While most people might not realize it, a debate has been raging between the Food and Drug Administration and certain sections of the U.S. medical community over the ongoing use of a medical device that the agency claims can be linked to an increased cancer risk. The medical device in question is a power morcellator, which for the uninitiated is a surgical instrument that is designed to cut up larger pieces of tissue inside the body for extraction via smaller laparoscopic incisions. The device is frequently utilized by OB/GYNs during hysterectomies or surgical procedures to remove uterine fibroids. Back in April, the FDA began discouraging OB/GYNs from using power morcellators, arguing that the devices can actually serve to spread previously undetected cancerous cells.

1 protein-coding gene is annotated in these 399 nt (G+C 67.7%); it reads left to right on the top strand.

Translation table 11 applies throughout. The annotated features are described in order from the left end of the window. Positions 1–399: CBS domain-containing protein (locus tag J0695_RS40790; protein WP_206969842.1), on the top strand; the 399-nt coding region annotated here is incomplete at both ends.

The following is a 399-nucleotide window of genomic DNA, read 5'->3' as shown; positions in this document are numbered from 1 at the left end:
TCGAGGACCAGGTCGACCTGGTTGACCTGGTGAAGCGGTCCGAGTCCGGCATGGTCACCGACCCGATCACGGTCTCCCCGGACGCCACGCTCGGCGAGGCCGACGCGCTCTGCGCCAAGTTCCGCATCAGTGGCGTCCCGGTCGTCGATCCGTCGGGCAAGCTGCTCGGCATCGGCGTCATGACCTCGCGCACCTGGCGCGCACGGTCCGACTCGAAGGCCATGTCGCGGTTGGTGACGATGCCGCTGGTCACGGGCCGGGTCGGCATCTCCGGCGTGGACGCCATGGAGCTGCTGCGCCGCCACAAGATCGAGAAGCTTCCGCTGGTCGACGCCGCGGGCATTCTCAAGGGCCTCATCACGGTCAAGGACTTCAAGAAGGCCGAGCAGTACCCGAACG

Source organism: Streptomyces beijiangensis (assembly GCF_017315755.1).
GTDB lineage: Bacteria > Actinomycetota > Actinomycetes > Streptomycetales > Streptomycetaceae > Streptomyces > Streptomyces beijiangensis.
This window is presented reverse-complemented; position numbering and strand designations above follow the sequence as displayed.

In the late 1990s, medical device manufacturers began marketing a new product to surgeons that they said represented a significant step-up from traditional surgery in that it offered improved patient safety and altogether better outcomes.
We rely on medical professionals to provide us with the best possible care in order to ensure that we live long and healthy lives. We also rely on medical device manufacturers to build products that are both safe and reliable in order to ensure the exact same result.
There is perhaps nothing more frightening for people than the prospect of having to undergo some type of surgical procedure to implant a medical device. However, those frightened of the operating room often find comfort in the thought that the medical device being implanted into their body has been rigorously tested and is otherwise perfectly safe.